Normally, you wouldn’t find an untoward word about Holland out of these fingers but c’mon, this has to be an issue with respect to NHL involvement in the Olympics?

If that’s an important issue, why not have the teams pony up?

And another point from Holland?

“We had guys have to wait in line with 3,000 people for their credentials.”

Oh dear.

The International Ice Hockey Federation wants NHL players there. The NHL players want to be there … who the hell wouldn’t want to wear his national-team jersey and play for Olympic gold?

The typical issues of contention were bandied about this morning at the Vancouver 2010 Evaluation session at the Molson Canadian World Hockey Summit (WHS) … Two-week break in the Olympic schedule? Bad. Injuries to players? Bad. Tired players leading into playoffs? Bad.

While we all waited with baited breath for NHL Commissioner Gary Bettman to descend upon us in the afternoon, Igor Kuperman, hockey historian and instrumental in the launch of the KHL, says tough shit.

No … he didn’t really say ‘tough shit.’ That’s just me paraphrasing.

He did, however, say the issues aren’t as serious as the NHL is making them out to be.

“A break in the schedule is no big deal,” Kuperman said. “Your fans have already bought tickets. They are going to come back after the Olympics. You get breaks to refresh your players who aren’t going to the Olympics and their injuries can heal.”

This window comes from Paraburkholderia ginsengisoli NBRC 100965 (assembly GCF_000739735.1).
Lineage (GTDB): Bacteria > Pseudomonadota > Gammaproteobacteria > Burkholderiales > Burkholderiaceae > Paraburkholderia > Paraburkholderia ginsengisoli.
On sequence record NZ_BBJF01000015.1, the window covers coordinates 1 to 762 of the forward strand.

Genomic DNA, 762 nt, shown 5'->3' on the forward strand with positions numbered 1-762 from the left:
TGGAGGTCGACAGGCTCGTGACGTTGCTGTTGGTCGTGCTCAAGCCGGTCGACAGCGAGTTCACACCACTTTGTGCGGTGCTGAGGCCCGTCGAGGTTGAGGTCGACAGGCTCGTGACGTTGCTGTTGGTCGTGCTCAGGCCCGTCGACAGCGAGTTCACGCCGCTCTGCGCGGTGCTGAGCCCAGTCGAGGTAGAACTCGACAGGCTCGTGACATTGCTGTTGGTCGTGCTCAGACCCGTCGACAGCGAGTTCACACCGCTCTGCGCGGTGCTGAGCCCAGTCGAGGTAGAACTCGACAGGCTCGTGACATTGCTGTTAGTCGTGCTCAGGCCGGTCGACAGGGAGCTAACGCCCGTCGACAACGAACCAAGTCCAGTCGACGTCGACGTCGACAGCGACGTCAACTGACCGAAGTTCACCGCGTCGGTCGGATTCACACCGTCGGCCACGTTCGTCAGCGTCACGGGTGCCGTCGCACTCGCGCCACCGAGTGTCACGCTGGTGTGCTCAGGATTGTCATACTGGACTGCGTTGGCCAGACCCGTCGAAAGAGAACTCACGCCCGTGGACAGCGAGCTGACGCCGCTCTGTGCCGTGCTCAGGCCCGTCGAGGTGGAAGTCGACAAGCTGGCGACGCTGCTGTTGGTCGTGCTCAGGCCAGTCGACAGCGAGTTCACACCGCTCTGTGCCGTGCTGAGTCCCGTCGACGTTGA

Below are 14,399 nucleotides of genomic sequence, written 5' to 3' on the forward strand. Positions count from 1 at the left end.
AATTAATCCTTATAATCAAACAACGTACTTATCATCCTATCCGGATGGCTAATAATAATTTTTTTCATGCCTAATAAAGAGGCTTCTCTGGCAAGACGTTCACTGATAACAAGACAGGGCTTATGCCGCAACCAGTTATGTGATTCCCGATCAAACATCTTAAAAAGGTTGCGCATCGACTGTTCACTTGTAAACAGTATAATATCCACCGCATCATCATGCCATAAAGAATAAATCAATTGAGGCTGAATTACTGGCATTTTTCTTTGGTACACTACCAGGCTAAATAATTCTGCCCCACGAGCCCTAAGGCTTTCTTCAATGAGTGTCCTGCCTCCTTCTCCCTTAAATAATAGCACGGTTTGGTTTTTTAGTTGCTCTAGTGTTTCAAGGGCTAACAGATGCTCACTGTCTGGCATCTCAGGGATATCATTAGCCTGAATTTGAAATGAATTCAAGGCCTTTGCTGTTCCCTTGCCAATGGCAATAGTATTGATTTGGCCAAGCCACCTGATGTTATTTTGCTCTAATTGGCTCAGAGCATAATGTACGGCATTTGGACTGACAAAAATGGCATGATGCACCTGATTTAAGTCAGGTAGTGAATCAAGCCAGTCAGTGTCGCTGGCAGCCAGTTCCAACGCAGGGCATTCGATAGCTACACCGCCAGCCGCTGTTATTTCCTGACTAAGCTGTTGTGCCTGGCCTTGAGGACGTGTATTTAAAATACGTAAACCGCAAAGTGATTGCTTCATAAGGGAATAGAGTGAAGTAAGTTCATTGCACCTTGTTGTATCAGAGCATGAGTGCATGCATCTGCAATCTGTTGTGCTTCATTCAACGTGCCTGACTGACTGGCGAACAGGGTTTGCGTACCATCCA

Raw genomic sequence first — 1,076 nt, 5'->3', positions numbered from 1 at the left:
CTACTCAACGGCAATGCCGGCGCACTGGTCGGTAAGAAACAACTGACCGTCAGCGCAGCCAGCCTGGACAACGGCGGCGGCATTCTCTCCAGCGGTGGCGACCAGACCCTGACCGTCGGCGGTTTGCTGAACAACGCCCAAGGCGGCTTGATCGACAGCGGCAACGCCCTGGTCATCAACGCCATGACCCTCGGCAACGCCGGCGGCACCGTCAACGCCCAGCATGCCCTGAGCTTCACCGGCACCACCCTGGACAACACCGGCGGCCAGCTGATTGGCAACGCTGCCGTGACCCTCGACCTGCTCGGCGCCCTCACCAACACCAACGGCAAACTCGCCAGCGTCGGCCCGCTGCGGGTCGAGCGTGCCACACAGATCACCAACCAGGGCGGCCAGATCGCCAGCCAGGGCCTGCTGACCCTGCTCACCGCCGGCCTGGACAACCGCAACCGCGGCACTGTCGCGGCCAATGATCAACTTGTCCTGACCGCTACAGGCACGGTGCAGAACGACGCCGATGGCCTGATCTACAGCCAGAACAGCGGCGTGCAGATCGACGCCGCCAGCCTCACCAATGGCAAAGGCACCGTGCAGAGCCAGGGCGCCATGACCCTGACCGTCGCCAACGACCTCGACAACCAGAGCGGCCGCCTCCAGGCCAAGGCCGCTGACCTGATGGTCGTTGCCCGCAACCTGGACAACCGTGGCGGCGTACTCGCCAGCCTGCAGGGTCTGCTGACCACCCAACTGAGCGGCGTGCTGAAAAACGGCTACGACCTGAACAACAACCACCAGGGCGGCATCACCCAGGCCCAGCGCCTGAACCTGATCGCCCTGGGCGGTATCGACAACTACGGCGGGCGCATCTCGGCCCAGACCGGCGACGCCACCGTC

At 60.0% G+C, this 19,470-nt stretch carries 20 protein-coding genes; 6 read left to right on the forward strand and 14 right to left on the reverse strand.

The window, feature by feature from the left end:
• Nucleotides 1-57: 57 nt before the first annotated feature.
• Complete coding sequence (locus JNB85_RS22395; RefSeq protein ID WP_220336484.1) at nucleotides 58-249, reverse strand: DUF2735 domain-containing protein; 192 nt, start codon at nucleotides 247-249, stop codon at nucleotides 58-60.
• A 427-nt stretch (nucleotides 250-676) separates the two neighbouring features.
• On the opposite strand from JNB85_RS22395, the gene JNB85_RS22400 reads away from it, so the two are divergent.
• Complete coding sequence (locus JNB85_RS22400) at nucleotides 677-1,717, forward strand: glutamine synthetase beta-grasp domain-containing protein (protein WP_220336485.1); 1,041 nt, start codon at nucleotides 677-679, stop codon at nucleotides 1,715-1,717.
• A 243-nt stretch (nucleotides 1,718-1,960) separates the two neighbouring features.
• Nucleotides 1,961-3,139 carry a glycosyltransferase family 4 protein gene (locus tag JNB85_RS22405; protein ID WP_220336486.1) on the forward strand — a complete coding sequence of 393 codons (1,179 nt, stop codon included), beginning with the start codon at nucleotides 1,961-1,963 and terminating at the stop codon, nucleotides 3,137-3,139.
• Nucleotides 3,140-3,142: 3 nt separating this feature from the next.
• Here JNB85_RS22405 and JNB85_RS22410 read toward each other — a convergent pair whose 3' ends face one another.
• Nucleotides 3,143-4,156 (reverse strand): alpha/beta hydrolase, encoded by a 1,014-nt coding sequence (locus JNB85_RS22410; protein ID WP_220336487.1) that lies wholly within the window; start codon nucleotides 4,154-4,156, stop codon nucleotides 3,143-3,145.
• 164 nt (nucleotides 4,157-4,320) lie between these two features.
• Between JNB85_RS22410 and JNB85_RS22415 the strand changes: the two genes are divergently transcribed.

He reminded the WHS delegates that three of those ‘dead-tired’ players returning from the Olympics returned to do all right for their respective NHL teams … Jonathan Toews, Stanley Cup winner and Conn Smythe Trophy winner as playoff MVP; Patrick Kane, Stanley Cup winner and scored Cup-winning goal in overtime; and Henrik Sedin, winner of the Hart Trophy as league MVP.

But Holland reminded us of Steve Yzerman missing the remainder of the Red Wings season after playing through a knee injury at the Salt Lake City Olympics in 2002. While he returned and won the Stanley Cup, other teams might not have been so fortunate with such a devastating injury to a key player and team captain.